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Can inner classes be private?

 
djroberts
Greenhorn
Posts: 6
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In the following question, c and e are correct. I thought classes could not be declared private? In fact the Exam Cram book states this in the cram sheet? What am I missing? I can only assume that inner classes support private...
2. Given:
public class OuterClass {
private double d1 = 1.0;
//insert code here
}
You need to insert an inner class declaration at line 3. Which two inner class declarations are valid?(Choose two.)
class InnerOne{
public static double methoda() {return d1;}
}
a. public class InnerOne{
static double methoda() {return d1;}
}
b. private class InnerOne{
double methoda() {return d1;}
}
c. static class InnerOne{
protected double methoda() {return d1;}
}
d. abstract class InnerOne{
public abstract double methoda();
}
 
djroberts
Greenhorn
Posts: 6
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Sorry
the letters are one off. a is the first one and e is the last one like follows:

a. class InnerOne{
public static double methoda() {return d1;}
}
b. public class InnerOne{
static double methoda() {return d1;}
}
c. private class InnerOne{
double methoda() {return d1;}
}
d. static class InnerOne{
protected double methoda() {return d1;}
}
e. abstract class InnerOne{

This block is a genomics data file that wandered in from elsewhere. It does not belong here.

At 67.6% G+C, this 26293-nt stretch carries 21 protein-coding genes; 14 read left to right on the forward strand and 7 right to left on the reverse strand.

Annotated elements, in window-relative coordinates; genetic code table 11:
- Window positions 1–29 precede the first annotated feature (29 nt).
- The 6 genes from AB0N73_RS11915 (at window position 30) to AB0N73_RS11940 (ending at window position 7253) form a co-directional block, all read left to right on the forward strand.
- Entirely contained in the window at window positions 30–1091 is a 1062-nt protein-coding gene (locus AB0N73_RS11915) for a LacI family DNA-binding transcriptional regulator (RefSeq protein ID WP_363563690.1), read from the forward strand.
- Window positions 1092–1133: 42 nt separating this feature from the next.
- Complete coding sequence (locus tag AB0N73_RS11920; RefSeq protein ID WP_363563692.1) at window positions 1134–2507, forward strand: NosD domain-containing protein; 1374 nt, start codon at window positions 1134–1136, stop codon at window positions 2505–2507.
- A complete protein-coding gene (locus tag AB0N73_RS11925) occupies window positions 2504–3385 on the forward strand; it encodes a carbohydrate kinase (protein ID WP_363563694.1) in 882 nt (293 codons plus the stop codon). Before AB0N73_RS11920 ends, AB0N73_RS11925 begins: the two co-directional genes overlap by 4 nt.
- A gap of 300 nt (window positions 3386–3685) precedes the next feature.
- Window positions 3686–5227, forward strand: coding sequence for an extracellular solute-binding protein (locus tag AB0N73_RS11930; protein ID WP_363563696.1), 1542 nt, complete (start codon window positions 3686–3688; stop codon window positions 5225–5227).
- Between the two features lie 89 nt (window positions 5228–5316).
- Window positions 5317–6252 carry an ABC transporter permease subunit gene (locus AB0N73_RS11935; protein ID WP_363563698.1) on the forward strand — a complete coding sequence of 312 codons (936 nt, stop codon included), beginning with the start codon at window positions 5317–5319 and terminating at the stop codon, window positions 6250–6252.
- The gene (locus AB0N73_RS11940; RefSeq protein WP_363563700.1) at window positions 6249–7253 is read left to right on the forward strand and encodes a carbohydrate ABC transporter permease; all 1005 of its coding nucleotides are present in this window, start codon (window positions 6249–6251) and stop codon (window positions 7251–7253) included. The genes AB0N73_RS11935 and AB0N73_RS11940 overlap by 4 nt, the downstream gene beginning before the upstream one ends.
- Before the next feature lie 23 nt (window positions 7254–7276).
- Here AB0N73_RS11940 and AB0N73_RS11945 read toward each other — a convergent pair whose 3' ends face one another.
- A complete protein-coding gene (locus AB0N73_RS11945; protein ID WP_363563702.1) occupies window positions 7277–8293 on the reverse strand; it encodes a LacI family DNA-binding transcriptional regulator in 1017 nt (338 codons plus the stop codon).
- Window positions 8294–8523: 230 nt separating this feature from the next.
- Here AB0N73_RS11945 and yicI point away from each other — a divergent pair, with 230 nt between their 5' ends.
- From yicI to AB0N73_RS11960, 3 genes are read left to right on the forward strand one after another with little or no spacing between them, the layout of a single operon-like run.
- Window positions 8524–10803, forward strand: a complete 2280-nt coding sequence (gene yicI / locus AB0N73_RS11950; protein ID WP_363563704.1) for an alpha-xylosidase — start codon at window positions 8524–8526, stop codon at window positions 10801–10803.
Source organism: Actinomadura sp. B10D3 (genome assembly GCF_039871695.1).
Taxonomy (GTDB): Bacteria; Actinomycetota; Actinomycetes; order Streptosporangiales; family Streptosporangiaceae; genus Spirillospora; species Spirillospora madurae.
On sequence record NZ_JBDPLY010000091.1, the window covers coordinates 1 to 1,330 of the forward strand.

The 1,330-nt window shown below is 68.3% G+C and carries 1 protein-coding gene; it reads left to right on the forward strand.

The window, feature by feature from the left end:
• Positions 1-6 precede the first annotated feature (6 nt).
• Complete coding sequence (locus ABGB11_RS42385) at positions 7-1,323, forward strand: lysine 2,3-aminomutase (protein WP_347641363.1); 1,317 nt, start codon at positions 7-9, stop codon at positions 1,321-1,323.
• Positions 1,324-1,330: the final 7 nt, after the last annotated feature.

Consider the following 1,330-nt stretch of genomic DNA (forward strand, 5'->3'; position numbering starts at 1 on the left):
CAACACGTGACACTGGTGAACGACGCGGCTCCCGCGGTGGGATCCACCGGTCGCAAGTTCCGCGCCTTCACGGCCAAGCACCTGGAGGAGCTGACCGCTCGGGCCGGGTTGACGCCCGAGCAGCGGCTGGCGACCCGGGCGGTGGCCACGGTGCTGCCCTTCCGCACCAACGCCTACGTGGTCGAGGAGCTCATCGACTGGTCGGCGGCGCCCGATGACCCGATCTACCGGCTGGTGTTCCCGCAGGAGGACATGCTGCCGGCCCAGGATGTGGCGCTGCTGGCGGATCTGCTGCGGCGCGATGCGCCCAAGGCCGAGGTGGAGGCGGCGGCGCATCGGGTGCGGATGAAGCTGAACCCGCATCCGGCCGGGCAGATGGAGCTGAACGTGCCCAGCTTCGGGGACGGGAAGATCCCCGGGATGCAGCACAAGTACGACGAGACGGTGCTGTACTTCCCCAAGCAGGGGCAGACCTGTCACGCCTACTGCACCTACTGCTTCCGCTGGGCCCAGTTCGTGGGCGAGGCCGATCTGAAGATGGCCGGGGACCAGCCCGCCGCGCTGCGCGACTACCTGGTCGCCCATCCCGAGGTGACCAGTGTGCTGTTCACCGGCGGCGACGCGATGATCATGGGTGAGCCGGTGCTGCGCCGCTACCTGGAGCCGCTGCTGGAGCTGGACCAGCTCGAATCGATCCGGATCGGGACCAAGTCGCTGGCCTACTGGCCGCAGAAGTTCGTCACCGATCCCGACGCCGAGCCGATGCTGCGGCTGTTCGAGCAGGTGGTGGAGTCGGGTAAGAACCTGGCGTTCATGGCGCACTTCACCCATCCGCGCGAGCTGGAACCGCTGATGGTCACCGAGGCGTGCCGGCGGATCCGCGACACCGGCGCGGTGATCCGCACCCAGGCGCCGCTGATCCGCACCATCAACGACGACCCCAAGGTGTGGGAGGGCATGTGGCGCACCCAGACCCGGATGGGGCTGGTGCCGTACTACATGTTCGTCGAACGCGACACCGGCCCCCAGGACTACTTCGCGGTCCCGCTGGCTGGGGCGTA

public abstract double methoda();
}
 
Paul Anilprem
Enthuware Software Support
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Member inner class whether static or non static, ( ie. inner class declared in class scope ) can have private as well as protected access modifiers. The reason is such classes are kind of equivalent to other members ( fields and methods ) of the class.
But local inner class ( ie. inner class defined in method) cannot have any access modifier. This is again consistent with Java's treatment of local variables.
HTH,
Paul.

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Richard Huang
Greenhorn
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Thanks, Paul.
Can I ask why 'd' is wrong?
 
Ray Hsieh
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Cos in d the inner class is static, Richard. And there's no way it can figure out which instance variable it should refer to in the return statement.
It's just like how the good ol'
public static void main(String[] args)
can't access your non-static members.
Cheers
Originally posted by Richard Huang:
Thanks, Paul.
Can I ask why 'd' is wrong?

 
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